You may find that your airport now has a dedicated yoga facilities. Some offer videos to follow but you can also use an app or just a good cycle of sun salutations. These airports offer free spaces for practice:

  • London Gatwick Airport
  • London Heathrow Airport
  • San Francisco International Airport 
  • Dallas/Fort Worth International Airport
  • Chicago O’Hare International Airport and Midway Airport (CHI)
  • Burlington Airport (BTV)
  • Hong Kong (HKG)
  • Helsinki Airport and Jet Blue at JFK Airport (HEL)
  • Miami International Airport (MIA)

Additionally, airports at Schipol Amsterdam, Raleigh-Durham and San Diego USA also have meditation rooms.

Check out your airport’s exercise options as you may be pleasantly surprised.

airports are great melting pots, take advantage and meet someone new5. Meet New People

Airports are places where you are essentially confined in a space with other travellers and airport staff until your next departure. Sounds awful but actually, it can be really cool, there are plenty of really interesting people in the same situation as you, in the same place! I’ve met some people with fascinating stories, been given great travel and destination tips, swapped business cards etc. You never know who you could bump into. Airport bars are a good start, as are the coffee shops, as well as assistants who are working on stalls that seem pretty quiet.

sleep is always a great way to recuperate between flights6. Get Some Sleep

Travel is exhausting and a long layover can be an opportunity to catch up on some sleep. Check with your airline if you are entitled to a free hotel room, it often depends on the length of your layover and the type of ticket you bought. It’s worth a try.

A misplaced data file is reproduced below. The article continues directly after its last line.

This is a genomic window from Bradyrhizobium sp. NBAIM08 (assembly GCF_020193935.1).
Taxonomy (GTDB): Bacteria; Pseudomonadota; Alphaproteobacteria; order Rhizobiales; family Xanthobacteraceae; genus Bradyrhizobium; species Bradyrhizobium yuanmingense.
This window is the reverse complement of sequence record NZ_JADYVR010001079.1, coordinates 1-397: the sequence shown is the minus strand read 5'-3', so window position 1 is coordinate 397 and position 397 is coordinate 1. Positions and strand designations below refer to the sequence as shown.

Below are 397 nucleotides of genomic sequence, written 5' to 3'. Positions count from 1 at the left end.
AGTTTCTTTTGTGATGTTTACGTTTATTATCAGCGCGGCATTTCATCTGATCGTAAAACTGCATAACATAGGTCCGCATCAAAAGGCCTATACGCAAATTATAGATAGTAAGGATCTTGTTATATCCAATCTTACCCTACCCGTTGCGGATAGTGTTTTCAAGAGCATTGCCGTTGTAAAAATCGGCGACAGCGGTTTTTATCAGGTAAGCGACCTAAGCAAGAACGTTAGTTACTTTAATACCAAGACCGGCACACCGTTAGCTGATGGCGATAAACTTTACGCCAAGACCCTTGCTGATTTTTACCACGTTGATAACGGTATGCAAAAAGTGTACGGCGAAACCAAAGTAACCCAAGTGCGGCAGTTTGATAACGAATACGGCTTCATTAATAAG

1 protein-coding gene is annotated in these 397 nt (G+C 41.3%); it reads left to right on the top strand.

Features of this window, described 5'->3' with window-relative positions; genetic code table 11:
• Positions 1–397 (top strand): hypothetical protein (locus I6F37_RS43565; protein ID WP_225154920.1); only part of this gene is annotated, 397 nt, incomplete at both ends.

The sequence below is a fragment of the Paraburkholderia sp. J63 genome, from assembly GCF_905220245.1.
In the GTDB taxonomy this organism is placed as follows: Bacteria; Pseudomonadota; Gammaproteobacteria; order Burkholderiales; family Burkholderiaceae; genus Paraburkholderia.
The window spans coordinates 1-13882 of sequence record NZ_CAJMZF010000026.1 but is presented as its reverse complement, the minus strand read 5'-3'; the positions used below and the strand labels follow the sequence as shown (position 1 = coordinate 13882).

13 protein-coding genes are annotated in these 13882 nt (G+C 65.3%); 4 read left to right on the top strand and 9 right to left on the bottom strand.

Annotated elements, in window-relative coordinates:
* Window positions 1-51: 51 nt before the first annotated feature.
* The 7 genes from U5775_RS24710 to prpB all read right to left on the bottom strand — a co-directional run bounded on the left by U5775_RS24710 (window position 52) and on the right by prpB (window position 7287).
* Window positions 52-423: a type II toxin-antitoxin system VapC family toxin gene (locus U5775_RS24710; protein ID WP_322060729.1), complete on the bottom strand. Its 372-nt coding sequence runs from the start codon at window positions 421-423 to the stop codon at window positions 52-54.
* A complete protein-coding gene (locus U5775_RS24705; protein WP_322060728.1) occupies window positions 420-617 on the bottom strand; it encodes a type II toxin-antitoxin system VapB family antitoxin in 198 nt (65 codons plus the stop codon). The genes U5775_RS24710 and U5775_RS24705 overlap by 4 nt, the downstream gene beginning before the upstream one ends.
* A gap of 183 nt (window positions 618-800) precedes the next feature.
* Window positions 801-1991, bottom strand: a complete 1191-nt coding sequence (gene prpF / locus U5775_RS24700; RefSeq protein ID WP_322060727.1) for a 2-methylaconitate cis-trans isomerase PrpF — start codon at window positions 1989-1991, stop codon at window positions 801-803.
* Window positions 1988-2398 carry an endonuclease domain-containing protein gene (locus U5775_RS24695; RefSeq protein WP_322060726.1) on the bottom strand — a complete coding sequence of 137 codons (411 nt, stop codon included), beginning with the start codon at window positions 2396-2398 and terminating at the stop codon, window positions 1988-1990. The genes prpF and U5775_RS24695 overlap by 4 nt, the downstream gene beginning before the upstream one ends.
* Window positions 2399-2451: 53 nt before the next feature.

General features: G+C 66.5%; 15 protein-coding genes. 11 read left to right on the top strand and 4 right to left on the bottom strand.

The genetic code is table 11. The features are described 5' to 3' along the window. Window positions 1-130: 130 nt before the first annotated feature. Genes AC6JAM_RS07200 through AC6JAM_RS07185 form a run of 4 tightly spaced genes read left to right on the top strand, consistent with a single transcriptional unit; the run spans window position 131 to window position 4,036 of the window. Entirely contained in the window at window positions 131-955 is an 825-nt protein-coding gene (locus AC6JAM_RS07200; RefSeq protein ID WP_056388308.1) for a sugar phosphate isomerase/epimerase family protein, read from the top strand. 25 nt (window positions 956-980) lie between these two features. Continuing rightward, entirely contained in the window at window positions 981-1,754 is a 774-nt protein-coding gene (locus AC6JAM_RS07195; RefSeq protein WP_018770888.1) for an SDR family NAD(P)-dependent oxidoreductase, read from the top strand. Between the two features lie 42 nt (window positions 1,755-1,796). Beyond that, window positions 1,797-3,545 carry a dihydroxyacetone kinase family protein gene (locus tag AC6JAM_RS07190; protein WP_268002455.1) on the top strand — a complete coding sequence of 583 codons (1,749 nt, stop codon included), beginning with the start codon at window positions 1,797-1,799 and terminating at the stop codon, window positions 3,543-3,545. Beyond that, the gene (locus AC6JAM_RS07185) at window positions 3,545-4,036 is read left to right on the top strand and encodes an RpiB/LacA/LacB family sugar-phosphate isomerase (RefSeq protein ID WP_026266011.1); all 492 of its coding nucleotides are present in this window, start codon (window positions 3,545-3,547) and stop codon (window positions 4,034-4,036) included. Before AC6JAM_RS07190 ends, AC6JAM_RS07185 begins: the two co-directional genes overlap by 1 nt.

Some airports offer free rest areas or at least reclined seats where you can try and nap. Bring an eye mask and a set of earplugs in your carry-on, plus a small blanket as it can be cold. There are often cheap hotels next to the airport with free shuttles or sleep pods in the airport’s lounges. I’ve used my frequent flyer miles before to get a couple of hours shut eye at a hotel close to the airport before, totally worth it.

give someone a call, it's fun!7. Catch up with Friends and Family

Most airports have free wifi which can be used to get in touch with your friends and family. It beats sitting on your own and can help with any feelings of loneliness. Remember all those times you promised to call your grandparents, friend from high school, your cousin? Seize the day, use this ‘spare’ time to connect.

check out some of the free facilities8. Take Advantage of Freebies

Some airports offer great freebies, including movies at Changi Airport, Singapore, Sony gaming systems at Hong Kong’s International Airport and books at Schipol Airport, Amsterdam, Netherlands. You can also check out art installations, floral gardens and music concerts

Don’t forget to check if the water is safe to drink and then fill up your travel bottle at a drinking fountain to save money and stay hydrated.

be creative, it's so relaxing9. Be Creative

I’ve taken advantage of a few spare hours in between flights to catch up on some useful tasks before. Writing postcards, updating my journal and researching the next destination has been productive ways to fill in the hours. If you craft, take it with you. I like to read a novel, play travel board games with my trip companion and complete adult colouring in books.

What are your tips for busting boredom at airports?


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4 thoughts on “Nine Ways to Beat the Boredom of Long Layovers

Add yours

  1. I love this post! I had no idea some airports offered free city tours…I just forwarded this to my cousin who has a 10 hour layover coming up in S Korea.